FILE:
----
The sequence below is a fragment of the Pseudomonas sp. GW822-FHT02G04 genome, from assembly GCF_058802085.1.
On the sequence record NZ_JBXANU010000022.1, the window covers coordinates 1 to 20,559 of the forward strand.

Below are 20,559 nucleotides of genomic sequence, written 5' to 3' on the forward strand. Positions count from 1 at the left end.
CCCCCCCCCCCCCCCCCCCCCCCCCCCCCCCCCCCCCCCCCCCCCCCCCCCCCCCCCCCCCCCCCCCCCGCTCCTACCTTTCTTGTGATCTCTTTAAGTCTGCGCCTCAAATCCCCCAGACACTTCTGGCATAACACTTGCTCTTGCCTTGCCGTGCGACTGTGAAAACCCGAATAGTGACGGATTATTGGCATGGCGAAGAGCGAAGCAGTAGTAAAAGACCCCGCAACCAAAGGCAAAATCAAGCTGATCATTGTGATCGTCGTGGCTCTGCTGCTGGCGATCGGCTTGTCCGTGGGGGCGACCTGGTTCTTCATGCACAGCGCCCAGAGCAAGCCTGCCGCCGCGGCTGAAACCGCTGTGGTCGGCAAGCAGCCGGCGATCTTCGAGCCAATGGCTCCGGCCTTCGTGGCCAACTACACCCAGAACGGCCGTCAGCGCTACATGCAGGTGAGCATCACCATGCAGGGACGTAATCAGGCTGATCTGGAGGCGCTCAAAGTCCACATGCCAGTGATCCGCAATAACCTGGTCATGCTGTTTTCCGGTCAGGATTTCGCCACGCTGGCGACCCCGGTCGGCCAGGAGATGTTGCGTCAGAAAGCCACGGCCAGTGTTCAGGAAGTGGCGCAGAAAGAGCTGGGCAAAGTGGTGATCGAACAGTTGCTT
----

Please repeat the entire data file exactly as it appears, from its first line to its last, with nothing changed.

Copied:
The sequence below is a fragment of the Pseudomonas sp. GW822-FHT02G04 genome, from assembly GCF_058802085.1.
On the sequence record NZ_JBXANU010000022.1, the window covers coordinates 1 to 20,559 of the forward strand.

Below are 20,559 nucleotides of genomic sequence, written 5' to 3' on the forward strand. Positions count from 1 at the left end.
CCCCCCCCCCCCCCCCCCCCCCCCCCCCCCCCCCCCCCCCCCCCCCCCCCCCCCCCCCCCCCCCCCCCCGCTCCTACCTTTCTTGTGATCTCTTTAAGTCTGCGCCTCAAATCCCCCAGACACTTCTGGCATAACACTTGCTCTTGCCTTGCCGTGCGACTGTGAAAACCCGAATAGTGACGGATTATTGGCATGGCGAAGAGCGAAGCAGTAGTAAAAGACCCCGCAACCAAAGGCAAAATCAAGCTGATCATTGTGATCGTCGTGGCTCTGCTGCTGGCGATCGGCTTGTCCGTGGGGGCGACCTGGTTCTTCATGCACAGCGCCCAGAGCAAGCCTGCCGCCGCGGCTGAAACCGCTGTGGTCGGCAAGCAGCCGGCGATCTTCGAGCCAATGGCTCCGGCCTTCGTGGCCAACTACACCCAGAACGGCCGTCAGCGCTACATGCAGGTGAGCATCACCATGCAGGGACGTAATCAGGCTGATCTGGAGGCGCTCAAAGTCCACATGCCAGTGATCCGCAATAACCTGGTCATGCTGTTTTCCGGTCAGGATTTCGCCACGCTGGCGACCCCGGTCGGCCAGGAGATGTTGCGTCAGAAAGCCACGGCCAGTGTTCAGGAAGTGGCGCAGAAAGAGCTGGGCAAAGTGGTGATCGAACAGTTGCTT